Z: I have family connections to Hartford (my parents met at Hartford High; my grandmother and father both still live in the city), and have spent my youngest years, high school years, and college breaks here. After I graduated, I applied to jobs all over, with the idea in my head that I’d work somewhere else for a while and eventually end up back in Hartford because it’s my home base. I ended up getting a job here though and don’t see myself leaving any time soon. I’m happy with the work we’re doing and love the community I have here.
What is your favorite genre(s) of music? Z: I don’t know what I’d consider my favorite genre but I go through phases of listening to certain types of music, specific artists, or eras of genres. Right now, I’m really enjoying 60’s/70’s (and some 80’s) rock (like the Velvet Underground, the Zombies, etc). Although, a month ago, I was really enjoying Janelle Monae and Ariana Grande’s new albums.
R: God! Don’t do this to me. I listen to what Zoë doesn’t listen to. Then, I fully expect we’ll just switch.
Top 3 favorite things about Hartford First, the people. Hartford is full of people who are passionate about the work they do and the city they live in. There are so many people in this City that inspire us to keep growing and learning. Second, there are so many beautiful things in such a small city – like the parks and the Wadsworth; it’s pretty amazing how many historic and public attractions we have access to in Hartford. Third, the Hartford area has some pretty great food. Very rarely are either of us disappointed by the restaurants around here.
Fun fact We’re not as tall as we appear in pictures.
What part of MMH are you most looking forward to: We’re looking forward to being a hub. We’re working on getting other things to our space during our music hours so that there’s multiple things to bring people in and for them to enjoy. We’ve already confirmed the Hartford Public Library Bookmobile to stop by for a few hours, and will have a community art exhibit celebrating Pride month on display as well.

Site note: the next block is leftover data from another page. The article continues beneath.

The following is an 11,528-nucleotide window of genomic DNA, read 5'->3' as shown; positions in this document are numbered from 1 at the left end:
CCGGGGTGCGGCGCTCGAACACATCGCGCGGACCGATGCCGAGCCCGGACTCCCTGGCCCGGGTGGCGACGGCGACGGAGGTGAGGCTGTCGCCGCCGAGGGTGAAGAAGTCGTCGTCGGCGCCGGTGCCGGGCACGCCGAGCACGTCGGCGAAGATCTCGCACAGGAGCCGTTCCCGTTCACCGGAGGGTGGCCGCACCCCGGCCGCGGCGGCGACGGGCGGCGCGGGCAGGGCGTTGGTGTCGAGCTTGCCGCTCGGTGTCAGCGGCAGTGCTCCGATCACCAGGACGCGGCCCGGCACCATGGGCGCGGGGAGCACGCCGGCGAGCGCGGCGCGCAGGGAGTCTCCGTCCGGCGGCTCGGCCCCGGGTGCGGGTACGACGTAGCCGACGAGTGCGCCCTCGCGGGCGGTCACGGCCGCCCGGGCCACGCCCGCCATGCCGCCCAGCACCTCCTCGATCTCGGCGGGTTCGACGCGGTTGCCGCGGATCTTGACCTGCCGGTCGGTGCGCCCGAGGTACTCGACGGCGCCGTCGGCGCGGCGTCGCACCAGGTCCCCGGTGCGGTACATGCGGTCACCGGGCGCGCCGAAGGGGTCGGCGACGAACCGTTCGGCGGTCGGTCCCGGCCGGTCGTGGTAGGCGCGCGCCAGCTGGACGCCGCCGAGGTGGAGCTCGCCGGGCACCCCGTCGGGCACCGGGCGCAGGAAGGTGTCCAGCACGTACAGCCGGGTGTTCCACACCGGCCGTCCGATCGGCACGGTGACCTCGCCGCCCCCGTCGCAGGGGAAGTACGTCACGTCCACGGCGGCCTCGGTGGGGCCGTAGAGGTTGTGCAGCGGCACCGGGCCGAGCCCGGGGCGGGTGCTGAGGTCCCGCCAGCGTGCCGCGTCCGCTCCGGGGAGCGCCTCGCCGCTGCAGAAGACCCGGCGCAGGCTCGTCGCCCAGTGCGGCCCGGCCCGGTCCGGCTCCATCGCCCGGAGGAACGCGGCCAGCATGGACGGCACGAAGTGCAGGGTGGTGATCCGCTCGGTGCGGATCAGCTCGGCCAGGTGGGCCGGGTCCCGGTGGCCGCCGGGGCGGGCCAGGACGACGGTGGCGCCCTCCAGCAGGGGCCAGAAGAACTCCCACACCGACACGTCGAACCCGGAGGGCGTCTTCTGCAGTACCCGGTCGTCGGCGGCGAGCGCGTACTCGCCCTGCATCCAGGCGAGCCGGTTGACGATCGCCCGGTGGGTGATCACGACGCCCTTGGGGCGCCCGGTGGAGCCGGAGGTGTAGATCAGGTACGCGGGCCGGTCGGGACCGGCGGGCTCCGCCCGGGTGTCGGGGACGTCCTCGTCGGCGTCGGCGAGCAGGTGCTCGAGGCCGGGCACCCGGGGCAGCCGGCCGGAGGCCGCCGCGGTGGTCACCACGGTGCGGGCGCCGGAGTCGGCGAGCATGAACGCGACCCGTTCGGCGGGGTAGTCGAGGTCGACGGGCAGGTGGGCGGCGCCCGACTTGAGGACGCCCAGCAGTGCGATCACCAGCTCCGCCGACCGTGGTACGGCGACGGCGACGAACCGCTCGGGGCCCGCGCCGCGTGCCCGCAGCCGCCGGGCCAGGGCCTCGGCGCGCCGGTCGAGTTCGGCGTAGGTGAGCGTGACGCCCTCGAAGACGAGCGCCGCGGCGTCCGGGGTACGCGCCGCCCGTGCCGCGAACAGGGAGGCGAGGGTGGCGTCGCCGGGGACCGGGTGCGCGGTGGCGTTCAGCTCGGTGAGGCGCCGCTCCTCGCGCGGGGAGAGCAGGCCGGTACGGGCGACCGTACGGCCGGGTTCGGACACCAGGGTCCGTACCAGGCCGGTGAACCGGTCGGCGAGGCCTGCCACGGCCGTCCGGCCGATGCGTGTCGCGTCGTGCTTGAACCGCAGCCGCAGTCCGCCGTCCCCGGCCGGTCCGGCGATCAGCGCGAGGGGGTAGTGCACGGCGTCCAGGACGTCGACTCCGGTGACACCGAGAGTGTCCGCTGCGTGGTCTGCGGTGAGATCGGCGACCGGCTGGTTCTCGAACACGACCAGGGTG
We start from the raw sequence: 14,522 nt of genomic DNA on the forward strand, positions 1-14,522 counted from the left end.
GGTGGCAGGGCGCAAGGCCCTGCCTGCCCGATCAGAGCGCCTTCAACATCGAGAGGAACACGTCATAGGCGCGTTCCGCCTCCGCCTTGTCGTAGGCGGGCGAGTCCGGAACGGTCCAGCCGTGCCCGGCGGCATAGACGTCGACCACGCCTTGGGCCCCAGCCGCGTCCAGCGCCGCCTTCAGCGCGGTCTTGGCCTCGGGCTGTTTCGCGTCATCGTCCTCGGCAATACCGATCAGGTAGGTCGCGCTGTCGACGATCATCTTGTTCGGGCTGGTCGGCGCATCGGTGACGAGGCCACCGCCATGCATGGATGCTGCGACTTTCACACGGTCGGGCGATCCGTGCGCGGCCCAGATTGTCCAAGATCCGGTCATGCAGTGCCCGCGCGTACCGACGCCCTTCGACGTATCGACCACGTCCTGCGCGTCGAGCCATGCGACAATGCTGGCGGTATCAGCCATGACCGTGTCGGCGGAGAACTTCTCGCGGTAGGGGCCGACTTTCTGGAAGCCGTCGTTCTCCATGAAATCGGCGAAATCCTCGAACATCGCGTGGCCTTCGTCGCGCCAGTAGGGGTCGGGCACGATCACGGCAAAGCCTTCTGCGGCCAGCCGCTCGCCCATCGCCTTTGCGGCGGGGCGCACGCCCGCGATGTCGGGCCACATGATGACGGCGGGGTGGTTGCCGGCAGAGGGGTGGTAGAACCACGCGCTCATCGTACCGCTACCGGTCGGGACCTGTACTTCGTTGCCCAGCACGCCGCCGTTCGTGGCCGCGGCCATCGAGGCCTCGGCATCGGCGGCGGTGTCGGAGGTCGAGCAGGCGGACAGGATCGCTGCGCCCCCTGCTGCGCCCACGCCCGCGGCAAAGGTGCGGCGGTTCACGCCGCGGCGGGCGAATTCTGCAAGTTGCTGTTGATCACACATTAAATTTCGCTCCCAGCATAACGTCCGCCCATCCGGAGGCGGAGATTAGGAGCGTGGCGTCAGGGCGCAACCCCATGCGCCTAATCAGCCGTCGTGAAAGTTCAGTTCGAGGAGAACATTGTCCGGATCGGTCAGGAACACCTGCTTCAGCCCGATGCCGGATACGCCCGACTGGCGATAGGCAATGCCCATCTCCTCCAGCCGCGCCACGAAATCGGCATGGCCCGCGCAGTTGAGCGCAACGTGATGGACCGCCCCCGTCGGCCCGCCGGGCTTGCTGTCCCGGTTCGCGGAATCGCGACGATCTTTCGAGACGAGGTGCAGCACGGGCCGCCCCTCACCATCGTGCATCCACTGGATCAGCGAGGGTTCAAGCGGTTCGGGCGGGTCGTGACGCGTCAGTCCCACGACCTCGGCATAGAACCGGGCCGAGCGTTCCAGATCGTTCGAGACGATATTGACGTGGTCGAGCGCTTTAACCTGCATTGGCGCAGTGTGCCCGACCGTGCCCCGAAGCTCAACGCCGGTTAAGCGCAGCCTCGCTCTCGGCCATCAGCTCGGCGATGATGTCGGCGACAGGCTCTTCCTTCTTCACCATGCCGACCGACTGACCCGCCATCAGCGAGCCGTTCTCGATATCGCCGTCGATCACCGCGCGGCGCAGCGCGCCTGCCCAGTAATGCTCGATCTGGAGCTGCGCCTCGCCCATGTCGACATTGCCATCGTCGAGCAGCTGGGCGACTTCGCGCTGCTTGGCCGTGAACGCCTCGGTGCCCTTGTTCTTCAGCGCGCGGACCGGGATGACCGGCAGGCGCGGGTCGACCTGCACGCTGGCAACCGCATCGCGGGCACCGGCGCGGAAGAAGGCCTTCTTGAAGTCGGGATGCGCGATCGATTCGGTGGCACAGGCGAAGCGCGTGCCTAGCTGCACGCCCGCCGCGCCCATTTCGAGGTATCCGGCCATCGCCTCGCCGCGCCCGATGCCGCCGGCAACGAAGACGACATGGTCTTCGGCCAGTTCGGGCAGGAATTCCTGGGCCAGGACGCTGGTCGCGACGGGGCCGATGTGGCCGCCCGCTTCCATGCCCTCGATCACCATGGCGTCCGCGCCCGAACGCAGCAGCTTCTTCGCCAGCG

Hopes/dreams/wishes for Hartford You know… the hopes/dreams/wishes for Hartford don’t belong to us. We have intentionally put ourselves in the position of supporting the hopes/dreams/wishes of the vibrant, engaged, talented people here.
Nelson Bello has certainly made the rounds. As an alumnus of both the original Greater Hartford Academy of the Arts and a student of Jackie McLean, Nelson has made a career out of collaborating. In addition to being an active recording artist, he serves as both accompanist and bandleader in several groups in the regional Latin Jazz scene. His energy on and off the stage is contagious (as illustrated below), and his undying passion for arts advocacy and education proved to be invaluable in planning Make Music Hartford!
Catch Nelson on June 21 at 1:30pm at the Park Street Branch of the Hartford Public Library for one of our spotlight events – a drum circle, co-led with fellow percussionist and educator Jocelyn Pleasant! Did we mention music runs in the Bello family? Nelson’s son Nigel will be joining the drum circle as a featured performer.
What is your instrument(s)? If not a singer/musician, what is your connection to the arts? I’m a percussionist and have been part of The Hartford Conservatory (which is no longer around), the Original Artist Collective under Jackie McLean, and the Greater Hartford Academy of the Arts, when it was in front of Buckley High.